Thomas Ligotti is one of the most original and remarkable figures in horror literature since H. P. Lovecraft. In Teatro Grottesco Ligotti follows the literary tradition that began with Edgar Allan Poe: portraying characters that are outside of anything that might be called normal life, depicting strange locales far off the beaten track, and rendering a grim vision of human existence as a perpetual nightmare. Just by entering his unique world where odd little towns and dark sectors are peopled with clowns, manikins and hideous puppets, and where tormented individuals and blackly comical eccentrics play out their doom, is to risk your own vision of the world.
"Quite unlike anything else being published... One of the most unique voices in the field... His imagery is breathtaking" – Science Fiction Chronicle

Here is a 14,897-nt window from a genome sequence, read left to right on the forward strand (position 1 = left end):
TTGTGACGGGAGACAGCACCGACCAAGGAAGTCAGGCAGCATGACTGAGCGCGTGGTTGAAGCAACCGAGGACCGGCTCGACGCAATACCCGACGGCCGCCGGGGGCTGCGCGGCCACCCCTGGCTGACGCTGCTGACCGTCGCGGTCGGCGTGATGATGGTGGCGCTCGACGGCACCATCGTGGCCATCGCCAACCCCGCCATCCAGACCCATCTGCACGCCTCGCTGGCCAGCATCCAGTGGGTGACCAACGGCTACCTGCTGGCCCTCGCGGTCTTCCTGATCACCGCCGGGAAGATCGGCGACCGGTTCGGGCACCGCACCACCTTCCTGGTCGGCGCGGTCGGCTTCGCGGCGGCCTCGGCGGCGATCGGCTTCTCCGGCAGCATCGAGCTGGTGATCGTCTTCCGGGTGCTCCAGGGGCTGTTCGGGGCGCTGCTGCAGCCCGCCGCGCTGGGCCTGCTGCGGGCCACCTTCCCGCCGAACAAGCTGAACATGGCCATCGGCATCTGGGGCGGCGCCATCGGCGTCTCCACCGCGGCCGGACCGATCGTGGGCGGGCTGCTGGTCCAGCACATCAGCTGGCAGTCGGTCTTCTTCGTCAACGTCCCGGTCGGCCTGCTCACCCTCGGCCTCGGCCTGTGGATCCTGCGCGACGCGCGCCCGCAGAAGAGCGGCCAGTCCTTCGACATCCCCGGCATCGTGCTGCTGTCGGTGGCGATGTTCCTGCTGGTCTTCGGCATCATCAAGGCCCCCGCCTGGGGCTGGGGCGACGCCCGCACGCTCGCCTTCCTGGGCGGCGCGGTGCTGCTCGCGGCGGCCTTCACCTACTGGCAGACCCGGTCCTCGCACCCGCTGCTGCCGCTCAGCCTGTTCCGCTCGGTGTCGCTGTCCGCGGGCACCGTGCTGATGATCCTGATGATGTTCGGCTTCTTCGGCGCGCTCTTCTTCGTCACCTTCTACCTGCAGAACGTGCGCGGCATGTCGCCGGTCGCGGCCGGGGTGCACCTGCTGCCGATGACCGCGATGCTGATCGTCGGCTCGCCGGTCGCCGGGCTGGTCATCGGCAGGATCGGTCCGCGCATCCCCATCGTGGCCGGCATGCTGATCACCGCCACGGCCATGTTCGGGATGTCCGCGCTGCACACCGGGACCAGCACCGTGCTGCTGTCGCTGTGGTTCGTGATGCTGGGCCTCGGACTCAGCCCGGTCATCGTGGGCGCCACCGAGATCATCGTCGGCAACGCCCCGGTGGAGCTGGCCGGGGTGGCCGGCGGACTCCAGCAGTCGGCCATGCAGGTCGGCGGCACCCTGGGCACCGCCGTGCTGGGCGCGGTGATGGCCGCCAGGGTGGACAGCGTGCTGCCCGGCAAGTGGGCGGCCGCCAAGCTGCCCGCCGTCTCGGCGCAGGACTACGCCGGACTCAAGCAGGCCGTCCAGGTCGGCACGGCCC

"(Ligotti uses) restrained, lyrical prose and subtly disturbing images that Poe himself might well have admired" – USA Today
Thomas Ligotti (born 1953) is a contemporary American horror author and reclusive literary cult figure. His writings, while unique in style, have been noted as major continuations of several literary genres – most prominently Lovecraftian horror – and have overall been described as works of "philosophical horror", often written as philosophical novels with a "darker" undertone which is similar to gothic fiction. The Washington Post called him "the best kept secret in contemporary horror fiction"; another critic declared "It's a skilled writer indeed who can suggest a horror so shocking that one is grateful it was kept offstage."